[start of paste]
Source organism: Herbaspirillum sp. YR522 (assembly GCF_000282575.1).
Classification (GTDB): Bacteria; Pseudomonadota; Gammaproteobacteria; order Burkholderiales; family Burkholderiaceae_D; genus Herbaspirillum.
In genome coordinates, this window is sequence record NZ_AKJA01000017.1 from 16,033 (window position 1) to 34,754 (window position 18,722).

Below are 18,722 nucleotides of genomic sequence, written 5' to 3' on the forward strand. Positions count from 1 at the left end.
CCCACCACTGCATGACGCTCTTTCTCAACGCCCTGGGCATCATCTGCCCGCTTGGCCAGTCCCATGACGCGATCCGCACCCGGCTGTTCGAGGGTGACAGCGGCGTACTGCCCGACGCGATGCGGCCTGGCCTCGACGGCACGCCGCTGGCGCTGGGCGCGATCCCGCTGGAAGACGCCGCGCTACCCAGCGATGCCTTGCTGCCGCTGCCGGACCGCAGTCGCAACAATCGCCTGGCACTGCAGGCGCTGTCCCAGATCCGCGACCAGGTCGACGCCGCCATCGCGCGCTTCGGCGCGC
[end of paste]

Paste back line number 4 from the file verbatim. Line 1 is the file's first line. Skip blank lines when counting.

Below are 18,722 nucleotides of genomic sequence, written 5' to 3' on the forward strand. Positions count from 1 at the left end.